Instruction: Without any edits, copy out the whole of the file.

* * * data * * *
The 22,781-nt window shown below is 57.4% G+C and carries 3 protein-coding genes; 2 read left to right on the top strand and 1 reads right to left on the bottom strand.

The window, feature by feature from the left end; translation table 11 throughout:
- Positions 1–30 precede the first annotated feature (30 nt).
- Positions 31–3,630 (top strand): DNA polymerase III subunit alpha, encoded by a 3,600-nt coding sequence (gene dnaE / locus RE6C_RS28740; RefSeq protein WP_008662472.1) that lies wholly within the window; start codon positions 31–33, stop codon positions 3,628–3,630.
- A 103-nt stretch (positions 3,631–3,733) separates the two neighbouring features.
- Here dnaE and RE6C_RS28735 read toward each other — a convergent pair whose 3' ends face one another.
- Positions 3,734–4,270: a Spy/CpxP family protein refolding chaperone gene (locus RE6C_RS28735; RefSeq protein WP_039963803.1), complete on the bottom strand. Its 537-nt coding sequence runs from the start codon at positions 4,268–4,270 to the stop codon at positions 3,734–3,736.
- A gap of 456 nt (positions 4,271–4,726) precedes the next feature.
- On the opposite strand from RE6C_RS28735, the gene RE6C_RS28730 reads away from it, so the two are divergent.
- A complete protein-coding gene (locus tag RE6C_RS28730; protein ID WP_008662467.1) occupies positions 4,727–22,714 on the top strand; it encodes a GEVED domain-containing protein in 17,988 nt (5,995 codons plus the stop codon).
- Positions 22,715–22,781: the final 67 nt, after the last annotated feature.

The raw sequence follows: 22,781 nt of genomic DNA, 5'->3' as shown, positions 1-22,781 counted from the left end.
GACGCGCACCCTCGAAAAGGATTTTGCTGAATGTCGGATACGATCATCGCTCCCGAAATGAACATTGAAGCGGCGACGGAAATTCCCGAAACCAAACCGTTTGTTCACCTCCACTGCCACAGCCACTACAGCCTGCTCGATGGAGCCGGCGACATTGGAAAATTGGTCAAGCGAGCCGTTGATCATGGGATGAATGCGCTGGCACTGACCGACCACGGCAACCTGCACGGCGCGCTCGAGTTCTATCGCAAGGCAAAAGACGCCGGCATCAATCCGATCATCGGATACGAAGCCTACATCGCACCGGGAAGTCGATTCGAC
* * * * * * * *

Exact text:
The 22,781-nt window shown below is 57.4% G+C and carries 3 protein-coding genes; 2 read left to right on the top strand and 1 reads right to left on the bottom strand.

The window, feature by feature from the left end; translation table 11 throughout:
- Positions 1–30 precede the first annotated feature (30 nt).
- Positions 31–3,630 (top strand): DNA polymerase III subunit alpha, encoded by a 3,600-nt coding sequence (gene dnaE / locus RE6C_RS28740; RefSeq protein WP_008662472.1) that lies wholly within the window; start codon positions 31–33, stop codon positions 3,628–3,630.
- A 103-nt stretch (positions 3,631–3,733) separates the two neighbouring features.
- Here dnaE and RE6C_RS28735 read toward each other — a convergent pair whose 3' ends face one another.
- Positions 3,734–4,270: a Spy/CpxP family protein refolding chaperone gene (locus RE6C_RS28735; RefSeq protein WP_039963803.1), complete on the bottom strand. Its 537-nt coding sequence runs from the start codon at positions 4,268–4,270 to the stop codon at positions 3,734–3,736.
- A gap of 456 nt (positions 4,271–4,726) precedes the next feature.
- On the opposite strand from RE6C_RS28735, the gene RE6C_RS28730 reads away from it, so the two are divergent.
- A complete protein-coding gene (locus tag RE6C_RS28730; protein ID WP_008662467.1) occupies positions 4,727–22,714 on the top strand; it encodes a GEVED domain-containing protein in 17,988 nt (5,995 codons plus the stop codon).
- Positions 22,715–22,781: the final 67 nt, after the last annotated feature.

The raw sequence follows: 22,781 nt of genomic DNA, 5'->3' as shown, positions 1-22,781 counted from the left end.
GACGCGCACCCTCGAAAAGGATTTTGCTGAATGTCGGATACGATCATCGCTCCCGAAATGAACATTGAAGCGGCGACGGAAATTCCCGAAACCAAACCGTTTGTTCACCTCCACTGCCACAGCCACTACAGCCTGCTCGATGGAGCCGGCGACATTGGAAAATTGGTCAAGCGAGCCGTTGATCATGGGATGAATGCGCTGGCACTGACCGACCACGGCAACCTGCACGGCGCGCTCGAGTTCTATCGCAAGGCAAAAGACGCCGGCATCAATCCGATCATCGGATACGAAGCCTACATCGCACCGGGAAGTCGATTCGAC